Shirley Plantation

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Shirley
Shirley Plantation 2006.jpg
Main house of Shirley Plantation, July 2006
Shirley Plantation is located in Virginia
Shirley Plantation
Location 5 mi. N of Hopewell off VA 608, Hopewell, Virginia
Coordinates 37°21′21″N 77°14′39″W / 37.35583°N 77.24417°W / 37.35583; -77.24417Coordinates: 37°21′21″N 77°14′39″W / 37.35583°N 77.24417°W / 37.35583; -77.24417
Built c. 1723
Architect Unknown
Architectural style Georgian
Governing body Private
NRHP Reference # 69000328 [1]
VLR # 018-0022
Significant dates
Added to NRHP October 1, 1969
Designated NHL April 15, 1970[3]
Designated VLR November 5, 1968[2]

Shirley Plantation is an estate located on the north bank of the James River in Charles City County, Virginia. It is located on State Route 5, a scenic byway which runs between the independent cities of Richmond and Williamsburg. Shirley Plantation is the oldest active plantation in Virginia and is one of the oldest family-owned businesses in North America, dating back to 1614 with operations starting in 1638.[4] The plantation was added to the National Register in 1969 and declared a National Historic Landmark in 1970.

History[edit]

The lands of Shirley Plantation were first settled in 1613 by Sir Thomas West, 3rd Baron De la Warr and were named West and Sherley Hundred. The land was cultivated for growing tobacco to be shipped around the colonies and England.

In 1638, a portion of this land was granted to Edward Hill, thus beginning the occupation of the Hill family. The original 450-acre (180 ha) plot was expanded due to marriage and gradual land acquisition. The land passed to Edward Hill II who was owner during Bacon's Rebellion in 1676. Edward Hill II sided with Governor William Berkeley, and Bacon's rebels proceeded to plunder Edward's home. The land was then inherited by Edward Hill III in 1700. Edward Hill III's only son Edward Hill IV, died at 16 of consumption, leaving no male heirs. The property reverted to Edward Hill III's youngest daughter Elizabeth who married John Carter (eldest son of Robert "King" Carter), in October 1723. Construction of the present mansion and outbuildings in began c. 1723. The mansion, called the "Great House" was completed in 1738 and was located close to the original house built by the Hills.

The house has been occupied by the Hill Carter family since 1738 and has housed 8 generations.[5] It was at Shirley that Ann Hill Carter was born, and on June 18, 1793 married Henry "Light Horse Harry" Lee in the mansion's parlor. The couple would later become parents to the famous Confederate General Robert E. Lee.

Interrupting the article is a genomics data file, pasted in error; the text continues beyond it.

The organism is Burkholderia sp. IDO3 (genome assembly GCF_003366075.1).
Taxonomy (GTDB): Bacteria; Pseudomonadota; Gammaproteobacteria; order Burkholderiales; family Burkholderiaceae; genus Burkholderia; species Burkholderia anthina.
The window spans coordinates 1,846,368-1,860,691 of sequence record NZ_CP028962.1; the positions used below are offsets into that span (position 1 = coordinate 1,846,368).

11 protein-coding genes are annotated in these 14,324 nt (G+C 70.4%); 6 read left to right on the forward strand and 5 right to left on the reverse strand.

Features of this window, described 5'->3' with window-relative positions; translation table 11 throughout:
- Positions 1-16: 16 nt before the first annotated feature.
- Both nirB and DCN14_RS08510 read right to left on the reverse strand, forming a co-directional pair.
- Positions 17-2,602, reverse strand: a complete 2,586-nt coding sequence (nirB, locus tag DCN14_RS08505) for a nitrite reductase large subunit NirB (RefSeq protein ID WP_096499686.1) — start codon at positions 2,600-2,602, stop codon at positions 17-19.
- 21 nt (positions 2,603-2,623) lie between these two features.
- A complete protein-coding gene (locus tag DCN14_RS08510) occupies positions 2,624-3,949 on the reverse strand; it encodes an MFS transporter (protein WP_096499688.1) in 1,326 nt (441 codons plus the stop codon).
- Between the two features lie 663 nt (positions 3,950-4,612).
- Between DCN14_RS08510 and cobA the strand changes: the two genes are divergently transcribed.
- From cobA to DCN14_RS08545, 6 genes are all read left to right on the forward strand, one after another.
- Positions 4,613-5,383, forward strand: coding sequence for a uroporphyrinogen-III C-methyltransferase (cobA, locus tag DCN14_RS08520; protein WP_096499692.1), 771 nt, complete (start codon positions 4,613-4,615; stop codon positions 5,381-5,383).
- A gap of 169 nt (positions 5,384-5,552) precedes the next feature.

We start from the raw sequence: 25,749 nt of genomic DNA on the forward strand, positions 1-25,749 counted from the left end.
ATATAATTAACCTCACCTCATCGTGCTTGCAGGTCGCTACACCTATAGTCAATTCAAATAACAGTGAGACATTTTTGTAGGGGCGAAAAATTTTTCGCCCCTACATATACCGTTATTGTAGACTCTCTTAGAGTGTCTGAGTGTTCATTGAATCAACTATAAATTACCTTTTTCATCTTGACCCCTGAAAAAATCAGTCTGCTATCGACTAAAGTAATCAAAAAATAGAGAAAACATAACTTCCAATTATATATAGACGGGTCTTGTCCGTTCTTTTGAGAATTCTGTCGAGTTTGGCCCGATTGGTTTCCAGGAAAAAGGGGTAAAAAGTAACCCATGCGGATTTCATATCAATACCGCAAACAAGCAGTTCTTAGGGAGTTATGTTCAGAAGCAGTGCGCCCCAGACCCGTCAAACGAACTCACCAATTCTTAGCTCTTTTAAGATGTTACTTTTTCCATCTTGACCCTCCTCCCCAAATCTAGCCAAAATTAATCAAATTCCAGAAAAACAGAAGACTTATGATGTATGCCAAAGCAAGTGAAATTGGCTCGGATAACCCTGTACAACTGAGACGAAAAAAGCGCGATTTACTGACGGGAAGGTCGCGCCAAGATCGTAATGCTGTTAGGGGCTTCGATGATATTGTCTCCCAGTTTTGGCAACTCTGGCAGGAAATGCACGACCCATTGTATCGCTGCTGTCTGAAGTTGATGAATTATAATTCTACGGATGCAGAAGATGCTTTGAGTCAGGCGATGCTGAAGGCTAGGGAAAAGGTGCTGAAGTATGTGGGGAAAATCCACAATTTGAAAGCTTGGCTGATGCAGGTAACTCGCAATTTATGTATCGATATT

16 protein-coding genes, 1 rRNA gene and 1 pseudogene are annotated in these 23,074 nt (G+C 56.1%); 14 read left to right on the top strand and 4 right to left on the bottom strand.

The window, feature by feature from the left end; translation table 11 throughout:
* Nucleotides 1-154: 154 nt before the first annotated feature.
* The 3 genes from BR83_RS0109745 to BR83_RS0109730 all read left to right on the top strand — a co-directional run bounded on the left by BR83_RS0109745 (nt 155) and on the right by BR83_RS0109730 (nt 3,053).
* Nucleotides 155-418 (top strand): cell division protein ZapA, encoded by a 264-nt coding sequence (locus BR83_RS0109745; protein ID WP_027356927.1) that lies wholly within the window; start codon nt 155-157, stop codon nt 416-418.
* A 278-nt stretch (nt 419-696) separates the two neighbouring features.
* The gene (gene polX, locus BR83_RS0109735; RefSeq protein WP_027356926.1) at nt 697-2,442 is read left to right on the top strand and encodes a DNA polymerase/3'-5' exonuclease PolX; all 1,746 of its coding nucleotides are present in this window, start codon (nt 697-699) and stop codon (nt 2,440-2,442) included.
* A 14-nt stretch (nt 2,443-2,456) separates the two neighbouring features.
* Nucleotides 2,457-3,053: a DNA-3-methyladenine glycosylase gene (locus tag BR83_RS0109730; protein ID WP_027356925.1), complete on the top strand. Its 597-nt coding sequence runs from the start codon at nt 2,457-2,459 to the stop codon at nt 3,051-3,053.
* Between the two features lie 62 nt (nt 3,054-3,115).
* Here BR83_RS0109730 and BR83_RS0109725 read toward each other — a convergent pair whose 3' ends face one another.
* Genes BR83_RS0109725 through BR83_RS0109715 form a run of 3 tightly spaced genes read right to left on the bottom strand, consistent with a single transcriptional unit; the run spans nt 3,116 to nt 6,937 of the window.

The house is largely in its original state and is owned, operated, and lived in by direct descendants of Edward Hill I. The house was placed on the National Register in 1969 and recognized as a National Historic Landmark in 1970. The upper floors are occupied by members of the eleventh generation of the Hill Carter family, while the bottom floor is open for touring every day from 9:30 a.m. to 4:30 p.m., and closed on Thanksgiving Day and Christmas Day. [6]

Architecture[edit]

Exterior[edit]

The Shirley Plantation, c. 1900-1906. Photo by William Henry Jackson.

The three story "Great House" is constructed in the Georgian style with red brick walls and white trim boards on a square foundation. The house has no actual front door, as both the riverside and courtyard side entrances contain a two story portico with Doric columns supporting a pediment. The entrance is located in the center, framed by a pair of long rectangular windows on either side. The hipped roof rests on an entablature containing dentil moldings. The roof is broken up by dormers and two large brick chimneys. In the center of the roof is a white pedestal supporting an overturned pineapple.[7]

The house is surrounded by several support buildings, including a two-story kitchen with living quarters for slaves,[8] a two-story laundry with living quarters, a smokehouse, a stable building, an ice house, a large storehouse, and a dovecote. These buildings all frame the central house, lending to the majesty of the building and creating a Queen Anne Forecourt.[citation needed]

See also[edit]

References[edit]

  1. ^ "National Register Information System". National Register of Historic Places. National Park Service. 2008-04-15. 
  2. ^ "Virginia Landmarks Register". Virginiaa Department of Historic Resources. Retrieved 5 June 2013. 
  3. ^ "Shirley". National Historic Landmark summary listing. National Park Service. Retrieved 2008-06-27. 
  4. ^ McCormack, Kathy (2 August 2010). "After 378 years, NH family farm goes up for sale" (Press release). Dover, New Hampshire. Associated Press. Retrieved July 23, 2014. 
  5. ^ "Shirley Plantation". Visitwilliamsburg.com. Retrieved 2012-08-08. 
  6. ^ "Welcome to Shirley Plantation, Charles City, Virginia. America's Oldest Family Business and Virginia's Oldest Plantation. History for eleven generations since 1613". Shirleyplantation.com. Retrieved 2012-08-08. 
  7. ^ unknown (undated). "National Register of Historic Places Inventory/Nomination: Shirley Plantation".  Check date values in: |date= (help) and Accompanying photo
  8. ^ "Slavery and Servitude". Shirley's History. Shirley Plantation. Retrieved 6 January 2014. 

Further reading[edit]

  • Masson, Kathryn & Brooke, Steven; Historic Houses of Virginia: Great Plantation Houses, Mansions, and Country Places; Rizzoli International Publications; New York City, New York; 2006 ISBN 0-8478-2861-1
  • Gleason, David King; Virginia Plantation Homes; Louisiana State Press; Baton Roughe, Louisiana; 1989 ISBN 0-8071-1570-3
  • Roberts, Bruce; Plantation Homes of the James River; University of North Carolina Press; Chapel Hill, North Carolina; 1990 ISBN 0-8078-1879-8

External links[edit]